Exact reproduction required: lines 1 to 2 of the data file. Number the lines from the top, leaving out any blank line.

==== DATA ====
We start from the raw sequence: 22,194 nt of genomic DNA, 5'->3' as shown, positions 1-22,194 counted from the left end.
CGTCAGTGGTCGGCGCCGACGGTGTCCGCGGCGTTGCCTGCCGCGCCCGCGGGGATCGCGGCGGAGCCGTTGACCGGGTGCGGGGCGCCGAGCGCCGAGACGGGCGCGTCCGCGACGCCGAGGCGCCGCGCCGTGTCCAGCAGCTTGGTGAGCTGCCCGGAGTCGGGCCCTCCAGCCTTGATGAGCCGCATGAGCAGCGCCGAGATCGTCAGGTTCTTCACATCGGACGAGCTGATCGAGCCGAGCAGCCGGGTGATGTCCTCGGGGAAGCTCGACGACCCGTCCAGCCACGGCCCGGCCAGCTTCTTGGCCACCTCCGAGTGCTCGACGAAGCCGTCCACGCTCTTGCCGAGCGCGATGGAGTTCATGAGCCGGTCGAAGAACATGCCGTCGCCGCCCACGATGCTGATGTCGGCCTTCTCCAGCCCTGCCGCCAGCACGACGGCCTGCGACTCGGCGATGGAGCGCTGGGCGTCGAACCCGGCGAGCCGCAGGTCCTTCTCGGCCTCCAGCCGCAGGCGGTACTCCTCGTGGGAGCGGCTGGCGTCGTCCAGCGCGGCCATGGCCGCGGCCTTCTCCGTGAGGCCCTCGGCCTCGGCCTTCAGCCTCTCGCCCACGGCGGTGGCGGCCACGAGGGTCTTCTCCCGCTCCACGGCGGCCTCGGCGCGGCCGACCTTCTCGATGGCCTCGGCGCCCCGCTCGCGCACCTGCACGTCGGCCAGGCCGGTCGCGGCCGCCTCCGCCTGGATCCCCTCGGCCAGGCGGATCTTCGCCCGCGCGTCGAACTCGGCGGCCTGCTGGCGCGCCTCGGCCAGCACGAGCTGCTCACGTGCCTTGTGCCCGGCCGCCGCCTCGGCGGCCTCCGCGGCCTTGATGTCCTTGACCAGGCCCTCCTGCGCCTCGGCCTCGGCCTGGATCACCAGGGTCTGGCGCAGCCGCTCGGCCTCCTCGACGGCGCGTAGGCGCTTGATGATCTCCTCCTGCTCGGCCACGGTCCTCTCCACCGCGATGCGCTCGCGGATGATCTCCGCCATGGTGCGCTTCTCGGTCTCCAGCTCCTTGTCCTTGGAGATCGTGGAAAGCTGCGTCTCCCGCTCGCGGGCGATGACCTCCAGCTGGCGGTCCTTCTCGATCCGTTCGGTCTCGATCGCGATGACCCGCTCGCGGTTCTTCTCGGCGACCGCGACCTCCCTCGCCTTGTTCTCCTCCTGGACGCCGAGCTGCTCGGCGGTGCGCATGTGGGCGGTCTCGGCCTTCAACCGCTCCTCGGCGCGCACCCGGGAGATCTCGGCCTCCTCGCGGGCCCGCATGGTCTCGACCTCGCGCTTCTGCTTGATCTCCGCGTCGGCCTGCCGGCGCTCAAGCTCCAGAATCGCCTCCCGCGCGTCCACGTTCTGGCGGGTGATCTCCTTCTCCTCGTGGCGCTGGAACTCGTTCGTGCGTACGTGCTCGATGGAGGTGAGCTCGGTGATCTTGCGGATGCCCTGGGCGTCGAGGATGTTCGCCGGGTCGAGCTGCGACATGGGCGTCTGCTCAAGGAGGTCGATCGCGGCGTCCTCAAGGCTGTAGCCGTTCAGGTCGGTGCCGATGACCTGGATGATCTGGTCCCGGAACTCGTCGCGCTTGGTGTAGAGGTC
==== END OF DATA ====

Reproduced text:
We start from the raw sequence: 22,194 nt of genomic DNA, 5'->3' as shown, positions 1-22,194 counted from the left end.
CGTCAGTGGTCGGCGCCGACGGTGTCCGCGGCGTTGCCTGCCGCGCCCGCGGGGATCGCGGCGGAGCCGTTGACCGGGTGCGGGGCGCCGAGCGCCGAGACGGGCGCGTCCGCGACGCCGAGGCGCCGCGCCGTGTCCAGCAGCTTGGTGAGCTGCCCGGAGTCGGGCCCTCCAGCCTTGATGAGCCGCATGAGCAGCGCCGAGATCGTCAGGTTCTTCACATCGGACGAGCTGATCGAGCCGAGCAGCCGGGTGATGTCCTCGGGGAAGCTCGACGACCCGTCCAGCCACGGCCCGGCCAGCTTCTTGGCCACCTCCGAGTGCTCGACGAAGCCGTCCACGCTCTTGCCGAGCGCGATGGAGTTCATGAGCCGGTCGAAGAACATGCCGTCGCCGCCCACGATGCTGATGTCGGCCTTCTCCAGCCCTGCCGCCAGCACGACGGCCTGCGACTCGGCGATGGAGCGCTGGGCGTCGAACCCGGCGAGCCGCAGGTCCTTCTCGGCCTCCAGCCGCAGGCGGTACTCCTCGTGGGAGCGGCTGGCGTCGTCCAGCGCGGCCATGGCCGCGGCCTTCTCCGTGAGGCCCTCGGCCTCGGCCTTCAGCCTCTCGCCCACGGCGGTGGCGGCCACGAGGGTCTTCTCCCGCTCCACGGCGGCCTCGGCGCGGCCGACCTTCTCGATGGCCTCGGCGCCCCGCTCGCGCACCTGCACGTCGGCCAGGCCGGTCGCGGCCGCCTCCGCCTGGATCCCCTCGGCCAGGCGGATCTTCGCCCGCGCGTCGAACTCGGCGGCCTGCTGGCGCGCCTCGGCCAGCACGAGCTGCTCACGTGCCTTGTGCCCGGCCGCCGCCTCGGCGGCCTCCGCGGCCTTGATGTCCTTGACCAGGCCCTCCTGCGCCTCGGCCTCGGCCTGGATCACCAGGGTCTGGCGCAGCCGCTCGGCCTCCTCGACGGCGCGTAGGCGCTTGATGATCTCCTCCTGCTCGGCCACGGTCCTCTCCACCGCGATGCGCTCGCGGATGATCTCCGCCATGGTGCGCTTCTCGGTCTCCAGCTCCTTGTCCTTGGAGATCGTGGAAAGCTGCGTCTCCCGCTCGCGGGCGATGACCTCCAGCTGGCGGTCCTTCTCGATCCGTTCGGTCTCGATCGCGATGACCCGCTCGCGGTTCTTCTCGGCGACCGCGACCTCCCTCGCCTTGTTCTCCTCCTGGACGCCGAGCTGCTCGGCGGTGCGCATGTGGGCGGTCTCGGCCTTCAACCGCTCCTCGGCGCGCACCCGGGAGATCTCGGCCTCCTCGCGGGCCCGCATGGTCTCGACCTCGCGCTTCTGCTTGATCTCCGCGTCGGCCTGCCGGCGCTCAAGCTCCAGAATCGCCTCCCGCGCGTCCACGTTCTGGCGGGTGATCTCCTTCTCCTCGTGGCGCTGGAACTCGTTCGTGCGTACGTGCTCGATGGAGGTGAGCTCGGTGATCTTGCGGATGCCCTGGGCGTCGAGGATGTTCGCCGGGTCGAGCTGCGACATGGGCGTCTGCTCAAGGAGGTCGATCGCGGCGTCCTCAAGGCTGTAGCCGTTCAGGTCGGTGCCGATGACCTGGATGATCTGGTCCCGGAACTCGTCGCGCTTGGTGTAGAGGTC